I just got one yesterday to replace the one I lost on a recent trip. The one I lost was the original version. It didn't do anything but read. It had very few buttons and the ones that were there were simply for navigation. They were easy to locate and use. You could enter text but the device wasn't designed to be used for that. All it did was provide delivery of digital reading content. That's it. It was lightweight, fit in my pocket, and could be read anywhere one could read a paper book. And, with another internet device, I could go to the library in my bathrobe.
I'm less than 24 hours into my experience with the new Fire and I want to send it back.
Out of the box, the Fire was heavy and I couldn't find the ON button. Once on, and an internet connection was made, I was presented with my home screen which was a carousel of books I've already purchased or am currently reading. (Currently, I'm reading Life of Pi quite comfortably on my phone.)
Presumably, no one gets a Fire without wanting video content so I spent very little time with the books that were on my new device and sought out video. I connected to Amazon.com and found $79 worth of nothing. With my Fire, I also purchased Amazon Prime which allows me to watch thousands of videos for free with my $79 subscription. Now, it's possible they have something I want to watch but it wasn't readily apparent.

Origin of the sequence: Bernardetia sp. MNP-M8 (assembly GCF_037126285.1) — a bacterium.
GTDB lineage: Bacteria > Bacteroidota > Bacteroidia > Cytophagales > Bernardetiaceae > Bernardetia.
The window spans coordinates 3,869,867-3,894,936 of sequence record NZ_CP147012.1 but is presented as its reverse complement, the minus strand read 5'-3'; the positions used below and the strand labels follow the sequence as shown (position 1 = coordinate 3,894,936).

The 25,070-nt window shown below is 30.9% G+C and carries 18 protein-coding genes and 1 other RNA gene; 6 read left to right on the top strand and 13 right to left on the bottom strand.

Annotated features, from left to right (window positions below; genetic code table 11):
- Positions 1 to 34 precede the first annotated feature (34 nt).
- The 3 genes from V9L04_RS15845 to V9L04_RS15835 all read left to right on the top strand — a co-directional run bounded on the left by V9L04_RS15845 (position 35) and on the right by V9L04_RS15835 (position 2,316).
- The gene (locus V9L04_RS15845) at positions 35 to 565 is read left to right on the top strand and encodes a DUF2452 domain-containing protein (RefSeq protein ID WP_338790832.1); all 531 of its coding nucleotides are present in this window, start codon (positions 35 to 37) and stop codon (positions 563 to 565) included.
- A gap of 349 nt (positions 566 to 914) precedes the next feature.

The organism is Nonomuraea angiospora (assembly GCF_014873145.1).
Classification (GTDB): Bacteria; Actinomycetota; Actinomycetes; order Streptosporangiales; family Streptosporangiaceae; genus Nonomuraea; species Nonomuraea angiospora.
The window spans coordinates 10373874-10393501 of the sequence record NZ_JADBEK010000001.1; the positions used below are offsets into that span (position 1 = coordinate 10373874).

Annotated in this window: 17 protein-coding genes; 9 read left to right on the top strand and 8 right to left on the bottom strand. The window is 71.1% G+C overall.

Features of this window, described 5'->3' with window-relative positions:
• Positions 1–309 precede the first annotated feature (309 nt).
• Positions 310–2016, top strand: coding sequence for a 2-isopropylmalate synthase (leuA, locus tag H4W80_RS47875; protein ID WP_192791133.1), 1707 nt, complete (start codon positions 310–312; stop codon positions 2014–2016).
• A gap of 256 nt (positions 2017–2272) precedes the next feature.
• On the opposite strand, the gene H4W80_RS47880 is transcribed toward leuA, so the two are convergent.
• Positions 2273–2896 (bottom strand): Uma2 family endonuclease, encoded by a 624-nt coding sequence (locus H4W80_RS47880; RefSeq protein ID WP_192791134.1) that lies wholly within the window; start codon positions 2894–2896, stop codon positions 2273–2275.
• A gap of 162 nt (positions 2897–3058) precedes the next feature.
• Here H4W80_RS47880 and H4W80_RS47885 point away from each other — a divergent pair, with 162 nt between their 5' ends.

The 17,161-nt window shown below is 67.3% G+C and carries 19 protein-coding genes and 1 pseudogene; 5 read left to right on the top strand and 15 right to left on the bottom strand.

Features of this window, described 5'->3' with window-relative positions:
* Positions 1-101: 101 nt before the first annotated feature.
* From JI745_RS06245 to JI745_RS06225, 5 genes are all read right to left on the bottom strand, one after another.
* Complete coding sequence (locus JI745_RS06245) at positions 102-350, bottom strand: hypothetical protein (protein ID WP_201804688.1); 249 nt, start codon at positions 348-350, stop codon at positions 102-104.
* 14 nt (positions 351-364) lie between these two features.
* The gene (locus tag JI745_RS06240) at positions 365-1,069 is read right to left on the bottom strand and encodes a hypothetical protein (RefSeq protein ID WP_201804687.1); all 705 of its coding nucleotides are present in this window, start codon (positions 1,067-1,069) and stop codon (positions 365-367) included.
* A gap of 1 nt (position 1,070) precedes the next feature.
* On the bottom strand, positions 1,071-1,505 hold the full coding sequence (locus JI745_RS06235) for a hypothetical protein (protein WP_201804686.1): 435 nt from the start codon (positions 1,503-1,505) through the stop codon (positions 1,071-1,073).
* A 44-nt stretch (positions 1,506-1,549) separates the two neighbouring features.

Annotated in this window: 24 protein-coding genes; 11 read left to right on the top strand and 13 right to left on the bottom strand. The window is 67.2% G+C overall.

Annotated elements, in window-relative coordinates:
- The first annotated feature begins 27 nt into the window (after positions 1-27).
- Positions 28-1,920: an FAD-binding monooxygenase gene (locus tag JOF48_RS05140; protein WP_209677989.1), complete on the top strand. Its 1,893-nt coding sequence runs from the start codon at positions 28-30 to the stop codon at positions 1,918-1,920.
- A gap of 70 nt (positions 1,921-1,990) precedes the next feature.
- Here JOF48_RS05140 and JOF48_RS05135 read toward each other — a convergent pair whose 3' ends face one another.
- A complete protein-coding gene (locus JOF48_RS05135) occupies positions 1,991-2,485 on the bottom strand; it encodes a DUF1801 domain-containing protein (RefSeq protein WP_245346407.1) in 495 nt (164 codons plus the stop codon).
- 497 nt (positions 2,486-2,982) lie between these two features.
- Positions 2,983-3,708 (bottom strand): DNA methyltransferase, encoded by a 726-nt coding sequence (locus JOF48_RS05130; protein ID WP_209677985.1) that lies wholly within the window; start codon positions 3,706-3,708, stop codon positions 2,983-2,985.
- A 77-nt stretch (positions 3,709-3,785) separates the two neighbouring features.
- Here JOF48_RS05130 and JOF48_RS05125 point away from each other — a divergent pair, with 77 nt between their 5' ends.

Hulu's TV content is at least more current but to watch it on a mobile device you have to subscribe to Hulu Plus for $8/month. While I've watched Hulu on my laptop before, I wouldn't pay for the upgrade to watch it on a mobile device. Not when I'm paying such a fortune to my cable provider. If I cut that cord, then I would think about it.
Instead of watching a movie on my Kindle last night, I went to the local RedBox instead. For about a dollar.
I've been drooling for a tablet but to be honest I'm not sure why. Whatever the reason, I don't think the Fire is what I'm looking for. My phone is an Android device and my kool aid of choice is Google. While I'm sure the Fire will allow me to log onto my Google Drive, it doesn't provide any more convenience than my phone. For example, I don't think I would use the Fire for my grocery list. An Android tablet device would presumably give me an experience that is a blend between my phone and my laptop, just a sexy toy that hopefully combines the versatility of my computer with the mobility of my phone. With that expectation, the Fire just doesn't cut it.
Prime also gets me free shipping from Amazon which guarantees that I will buy absolutely everything in the future from Amazon, speaking of kool aid. But for my money, I'd rather have a new espresso machine.
|I've been good, Santa. Must I wait another six months?|
See? If the Kindle Fire could make a good cup of coffee we'd be having an entirely different conversation here.
Or, find my socks. It's laundry day.